The strategy:

At 39 weeks I had it all figured out.  I planned to lie down and breathe deeply through my labor and to stay calm.  At 39 weeks and 2 days I went for a brazilian.  (Get a brazilian before childbirth.  Less drama as you recover after the baby is born.  Bliss Spa is extremely accomodating to pregnant women.)  I was slightly terrified but looked at the wax as an opportunity to practice my labor breathing.  After the first strip, my waxer looked at me with a little bit of disgust. "You luf your pain," she said in a Russian accent. "You kluss your eyes and you romance your pain."  And she demanded that I keep my eyes open and look directly at her each time she ripped off a strip.  The experience was painless.  A Russian waxer at Bliss Spa had just taught me how to give birth.

The story:

At 1:30 a.m. on August 4th, 2013, I woke up with a contraction.  I had been having overnight contractions for many weeks and although this one didn't feel different, I knew Jack was ready.  I woke up Peter.  We were both so excited!  Peter got out a stop watch and a piece of paper.  In the beginning, things went slowly.  It was a Saturday night and we took a walk around our neighborhood.  I was wearing the $10 dress from target that I'd been wearing and sleeping in for days.  Drunk people giggled as I stopped in the middle of Great Jones street during a contraction.  When we got back to our apartment Pete took note of the time of each contraction and the duration of each contraction.  Things quickly formed a pattern.  In between contractions I sat and I rested.  When he noticed that an interval had passed he would say, "You have about thirty seconds until your next contraction," and I mentally prepared myself for the next round.  During each contraction I stood up and put my hands against the wall.  I stared at my hands the entire time.  I never closed my eyes.  I shifted my feet back and forth to deal with the pain.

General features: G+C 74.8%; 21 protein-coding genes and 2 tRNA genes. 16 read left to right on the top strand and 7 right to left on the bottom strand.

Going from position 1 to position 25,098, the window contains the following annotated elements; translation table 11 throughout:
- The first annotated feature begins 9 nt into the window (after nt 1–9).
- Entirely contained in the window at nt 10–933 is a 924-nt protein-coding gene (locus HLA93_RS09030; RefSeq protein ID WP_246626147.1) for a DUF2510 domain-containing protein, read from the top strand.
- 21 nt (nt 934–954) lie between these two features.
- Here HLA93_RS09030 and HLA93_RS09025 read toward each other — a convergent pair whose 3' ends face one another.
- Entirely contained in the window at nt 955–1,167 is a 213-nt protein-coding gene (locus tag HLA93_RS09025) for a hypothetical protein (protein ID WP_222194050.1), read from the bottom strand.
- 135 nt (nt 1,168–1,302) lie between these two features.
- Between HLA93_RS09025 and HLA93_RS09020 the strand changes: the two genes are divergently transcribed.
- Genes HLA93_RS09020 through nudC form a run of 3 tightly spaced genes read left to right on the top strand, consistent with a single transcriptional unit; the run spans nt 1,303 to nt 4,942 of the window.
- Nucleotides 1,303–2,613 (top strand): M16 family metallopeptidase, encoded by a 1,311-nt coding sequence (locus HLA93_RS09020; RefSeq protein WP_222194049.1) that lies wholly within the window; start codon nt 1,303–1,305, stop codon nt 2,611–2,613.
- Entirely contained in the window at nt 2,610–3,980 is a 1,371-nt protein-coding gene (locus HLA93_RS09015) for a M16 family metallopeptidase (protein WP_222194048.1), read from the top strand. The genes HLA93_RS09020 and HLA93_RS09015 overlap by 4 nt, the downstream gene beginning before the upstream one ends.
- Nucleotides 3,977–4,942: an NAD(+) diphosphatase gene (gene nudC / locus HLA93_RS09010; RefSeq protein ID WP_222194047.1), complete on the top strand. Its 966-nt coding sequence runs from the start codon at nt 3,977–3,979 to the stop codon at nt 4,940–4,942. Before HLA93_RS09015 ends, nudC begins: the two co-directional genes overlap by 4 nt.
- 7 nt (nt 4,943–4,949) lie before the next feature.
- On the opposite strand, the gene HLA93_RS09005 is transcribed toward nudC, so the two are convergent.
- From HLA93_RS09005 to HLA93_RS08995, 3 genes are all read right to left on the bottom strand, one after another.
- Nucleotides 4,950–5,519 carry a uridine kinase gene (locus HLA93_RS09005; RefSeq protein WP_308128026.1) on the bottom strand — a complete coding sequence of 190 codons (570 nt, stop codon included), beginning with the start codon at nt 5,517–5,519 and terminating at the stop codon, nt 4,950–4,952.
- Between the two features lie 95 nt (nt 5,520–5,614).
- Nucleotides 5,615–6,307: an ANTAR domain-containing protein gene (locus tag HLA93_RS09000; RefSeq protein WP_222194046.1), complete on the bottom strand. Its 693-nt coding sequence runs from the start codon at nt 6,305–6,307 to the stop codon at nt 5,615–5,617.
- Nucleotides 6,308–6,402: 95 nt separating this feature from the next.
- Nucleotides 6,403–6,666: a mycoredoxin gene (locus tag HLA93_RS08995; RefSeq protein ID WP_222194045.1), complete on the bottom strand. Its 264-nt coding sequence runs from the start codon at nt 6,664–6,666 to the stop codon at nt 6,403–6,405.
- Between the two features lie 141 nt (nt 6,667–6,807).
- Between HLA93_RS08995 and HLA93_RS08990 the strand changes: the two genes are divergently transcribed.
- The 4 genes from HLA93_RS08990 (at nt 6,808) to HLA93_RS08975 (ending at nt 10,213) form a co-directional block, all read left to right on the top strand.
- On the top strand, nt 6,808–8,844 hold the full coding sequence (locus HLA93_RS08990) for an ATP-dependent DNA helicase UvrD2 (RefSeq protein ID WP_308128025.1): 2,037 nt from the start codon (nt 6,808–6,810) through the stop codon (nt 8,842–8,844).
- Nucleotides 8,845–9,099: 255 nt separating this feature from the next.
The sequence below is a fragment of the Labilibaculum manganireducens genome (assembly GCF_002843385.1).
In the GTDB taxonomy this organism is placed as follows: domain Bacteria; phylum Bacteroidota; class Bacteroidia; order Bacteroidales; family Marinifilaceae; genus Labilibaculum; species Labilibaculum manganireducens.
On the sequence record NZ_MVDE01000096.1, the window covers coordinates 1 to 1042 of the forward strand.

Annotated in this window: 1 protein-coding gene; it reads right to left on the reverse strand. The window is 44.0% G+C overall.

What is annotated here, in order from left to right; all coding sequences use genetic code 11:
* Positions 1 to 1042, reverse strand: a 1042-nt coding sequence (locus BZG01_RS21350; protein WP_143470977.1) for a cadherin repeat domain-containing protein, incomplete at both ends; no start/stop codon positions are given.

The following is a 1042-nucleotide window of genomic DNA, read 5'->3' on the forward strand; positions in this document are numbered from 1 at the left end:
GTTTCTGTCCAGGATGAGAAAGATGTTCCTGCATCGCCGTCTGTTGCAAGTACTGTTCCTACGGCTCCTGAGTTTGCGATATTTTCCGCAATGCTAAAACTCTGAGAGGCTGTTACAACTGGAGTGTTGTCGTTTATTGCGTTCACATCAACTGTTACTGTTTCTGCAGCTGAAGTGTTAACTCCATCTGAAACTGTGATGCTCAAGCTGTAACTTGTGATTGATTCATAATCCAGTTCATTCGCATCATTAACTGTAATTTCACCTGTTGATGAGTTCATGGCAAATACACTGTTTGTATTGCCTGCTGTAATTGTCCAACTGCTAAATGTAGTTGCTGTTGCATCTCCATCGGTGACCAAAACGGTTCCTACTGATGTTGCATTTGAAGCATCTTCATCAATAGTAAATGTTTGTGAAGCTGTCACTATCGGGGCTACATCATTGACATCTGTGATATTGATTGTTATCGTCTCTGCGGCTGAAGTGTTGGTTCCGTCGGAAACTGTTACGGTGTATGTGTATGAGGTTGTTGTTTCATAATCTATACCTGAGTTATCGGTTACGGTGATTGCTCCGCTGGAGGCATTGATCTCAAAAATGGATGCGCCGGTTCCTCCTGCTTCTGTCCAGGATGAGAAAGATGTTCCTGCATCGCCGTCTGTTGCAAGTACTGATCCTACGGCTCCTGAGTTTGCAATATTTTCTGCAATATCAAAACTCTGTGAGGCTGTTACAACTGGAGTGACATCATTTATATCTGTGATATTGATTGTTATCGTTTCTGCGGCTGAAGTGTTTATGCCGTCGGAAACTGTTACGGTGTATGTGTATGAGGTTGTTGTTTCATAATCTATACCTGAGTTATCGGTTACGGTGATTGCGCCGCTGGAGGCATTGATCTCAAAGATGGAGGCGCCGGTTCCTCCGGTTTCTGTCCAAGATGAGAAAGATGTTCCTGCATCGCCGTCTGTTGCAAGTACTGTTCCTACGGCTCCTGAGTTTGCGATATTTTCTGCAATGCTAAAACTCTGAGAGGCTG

My doctor had told me that a real labor contraction would be an 8-10 on a pain scale.  She told me I would not be able to function outside of the pain.  She was right.  I didn't want to talk or to be touched during my contractions.  But the pain was totally bearable and it didn't last very long.  It was painful but it felt completely natural.  I didn't feel scared in any way.  I knew it was a 'good' kind of pain.  It was a sign that my body was doing remarkable things.  Pete drew me a hot shower in a dark bathroom lit by a candle.  He sprinkled lavender essential oil in the tub.  I kept my hands against the wall during contractions and my eyes open and I let the hot water run over my belly.  The contractions in the tub were genuinely not painful.  The sensation was simply firm pressure in my abdomen and pelvis.  

We stayed at home until 6:30 in the morning, when my contractions were 2-3 minutes apart.  Luckily there was no traffic.  Sitting stationary during contractions was extremely difficult for me and the jostling of the black car was too much.  I asked the driver to pull over each time I had a contraction.  That man was the sweetest man.  God bless him.